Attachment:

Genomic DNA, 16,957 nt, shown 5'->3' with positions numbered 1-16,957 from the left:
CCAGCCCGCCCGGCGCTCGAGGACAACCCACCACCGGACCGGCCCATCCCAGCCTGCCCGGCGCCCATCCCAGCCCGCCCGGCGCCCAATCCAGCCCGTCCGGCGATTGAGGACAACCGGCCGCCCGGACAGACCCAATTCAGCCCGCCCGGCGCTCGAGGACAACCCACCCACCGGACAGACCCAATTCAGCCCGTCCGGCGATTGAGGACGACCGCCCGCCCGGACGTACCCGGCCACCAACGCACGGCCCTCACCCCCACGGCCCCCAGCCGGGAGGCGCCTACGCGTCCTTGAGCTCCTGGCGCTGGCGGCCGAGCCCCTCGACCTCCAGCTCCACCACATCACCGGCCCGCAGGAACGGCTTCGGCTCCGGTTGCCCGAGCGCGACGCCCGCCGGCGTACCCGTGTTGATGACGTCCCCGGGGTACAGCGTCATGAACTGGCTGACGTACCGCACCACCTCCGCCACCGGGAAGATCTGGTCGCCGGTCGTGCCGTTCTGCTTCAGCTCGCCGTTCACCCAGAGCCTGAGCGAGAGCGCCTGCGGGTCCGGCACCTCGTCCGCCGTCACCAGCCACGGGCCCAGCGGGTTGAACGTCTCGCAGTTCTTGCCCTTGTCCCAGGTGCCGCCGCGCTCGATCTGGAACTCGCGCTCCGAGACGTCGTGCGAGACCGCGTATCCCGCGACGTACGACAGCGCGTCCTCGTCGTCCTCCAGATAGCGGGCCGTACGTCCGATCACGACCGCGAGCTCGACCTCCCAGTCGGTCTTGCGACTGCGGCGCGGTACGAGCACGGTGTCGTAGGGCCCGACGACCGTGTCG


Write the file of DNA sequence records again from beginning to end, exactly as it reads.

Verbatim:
Genomic DNA, 16,957 nt, shown 5'->3' with positions numbered 1-16,957 from the left:
CCAGCCCGCCCGGCGCTCGAGGACAACCCACCACCGGACCGGCCCATCCCAGCCTGCCCGGCGCCCATCCCAGCCCGCCCGGCGCCCAATCCAGCCCGTCCGGCGATTGAGGACAACCGGCCGCCCGGACAGACCCAATTCAGCCCGCCCGGCGCTCGAGGACAACCCACCCACCGGACAGACCCAATTCAGCCCGTCCGGCGATTGAGGACGACCGCCCGCCCGGACGTACCCGGCCACCAACGCACGGCCCTCACCCCCACGGCCCCCAGCCGGGAGGCGCCTACGCGTCCTTGAGCTCCTGGCGCTGGCGGCCGAGCCCCTCGACCTCCAGCTCCACCACATCACCGGCCCGCAGGAACGGCTTCGGCTCCGGTTGCCCGAGCGCGACGCCCGCCGGCGTACCCGTGTTGATGACGTCCCCGGGGTACAGCGTCATGAACTGGCTGACGTACCGCACCACCTCCGCCACCGGGAAGATCTGGTCGCCGGTCGTGCCGTTCTGCTTCAGCTCGCCGTTCACCCAGAGCCTGAGCGAGAGCGCCTGCGGGTCCGGCACCTCGTCCGCCGTCACCAGCCACGGGCCCAGCGGGTTGAACGTCTCGCAGTTCTTGCCCTTGTCCCAGGTGCCGCCGCGCTCGATCTGGAACTCGCGCTCCGAGACGTCGTGCGAGACCGCGTATCCCGCGACGTACGACAGCGCGTCCTCGTCGTCCTCCAGATAGCGGGCCGTACGTCCGATCACGACCGCGAGCTCGACCTCCCAGTCGGTCTTGCGACTGCGGCGCGGTACGAGCACGGTGTCGTAGGGCCCGACGACCGTGTCG